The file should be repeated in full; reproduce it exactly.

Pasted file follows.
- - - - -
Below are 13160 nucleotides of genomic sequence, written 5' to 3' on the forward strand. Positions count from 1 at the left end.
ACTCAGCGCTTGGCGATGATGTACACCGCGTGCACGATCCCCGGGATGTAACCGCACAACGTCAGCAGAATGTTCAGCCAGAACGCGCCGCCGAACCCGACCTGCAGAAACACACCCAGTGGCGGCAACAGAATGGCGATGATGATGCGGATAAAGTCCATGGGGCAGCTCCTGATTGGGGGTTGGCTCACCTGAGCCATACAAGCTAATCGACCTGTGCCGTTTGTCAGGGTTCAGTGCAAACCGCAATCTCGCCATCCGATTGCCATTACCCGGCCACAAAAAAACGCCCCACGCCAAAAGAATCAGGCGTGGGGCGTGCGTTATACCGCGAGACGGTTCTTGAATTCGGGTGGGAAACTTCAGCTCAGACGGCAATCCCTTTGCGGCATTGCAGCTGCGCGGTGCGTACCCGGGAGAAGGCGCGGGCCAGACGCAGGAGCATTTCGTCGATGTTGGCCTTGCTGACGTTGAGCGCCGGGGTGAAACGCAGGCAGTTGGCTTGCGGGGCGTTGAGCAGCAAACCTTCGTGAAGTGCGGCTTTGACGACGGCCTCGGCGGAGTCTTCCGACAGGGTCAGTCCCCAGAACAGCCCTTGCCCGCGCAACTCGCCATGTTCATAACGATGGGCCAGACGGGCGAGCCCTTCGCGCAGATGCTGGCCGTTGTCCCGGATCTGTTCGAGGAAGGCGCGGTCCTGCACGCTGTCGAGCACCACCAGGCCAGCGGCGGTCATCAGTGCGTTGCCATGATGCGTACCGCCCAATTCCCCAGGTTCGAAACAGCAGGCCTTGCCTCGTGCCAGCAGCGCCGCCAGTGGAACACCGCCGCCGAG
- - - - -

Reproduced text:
Below are 13160 nucleotides of genomic sequence, written 5' to 3' on the forward strand. Positions count from 1 at the left end.
ACTCAGCGCTTGGCGATGATGTACACCGCGTGCACGATCCCCGGGATGTAACCGCACAACGTCAGCAGAATGTTCAGCCAGAACGCGCCGCCGAACCCGACCTGCAGAAACACACCCAGTGGCGGCAACAGAATGGCGATGATGATGCGGATAAAGTCCATGGGGCAGCTCCTGATTGGGGGTTGGCTCACCTGAGCCATACAAGCTAATCGACCTGTGCCGTTTGTCAGGGTTCAGTGCAAACCGCAATCTCGCCATCCGATTGCCATTACCCGGCCACAAAAAAACGCCCCACGCCAAAAGAATCAGGCGTGGGGCGTGCGTTATACCGCGAGACGGTTCTTGAATTCGGGTGGGAAACTTCAGCTCAGACGGCAATCCCTTTGCGGCATTGCAGCTGCGCGGTGCGTACCCGGGAGAAGGCGCGGGCCAGACGCAGGAGCATTTCGTCGATGTTGGCCTTGCTGACGTTGAGCGCCGGGGTGAAACGCAGGCAGTTGGCTTGCGGGGCGTTGAGCAGCAAACCTTCGTGAAGTGCGGCTTTGACGACGGCCTCGGCGGAGTCTTCCGACAGGGTCAGTCCCCAGAACAGCCCTTGCCCGCGCAACTCGCCATGTTCATAACGATGGGCCAGACGGGCGAGCCCTTCGCGCAGATGCTGGCCGTTGTCCCGGATCTGTTCGAGGAAGGCGCGGTCCTGCACGCTGTCGAGCACCACCAGGCCAGCGGCGGTCATCAGTGCGTTGCCATGATGCGTACCGCCCAATTCCCCAGGTTCGAAACAGCAGGCCTTGCCTCGTGCCAGCAGCGCCGCCAGTGGAACACCGCCGCCGAG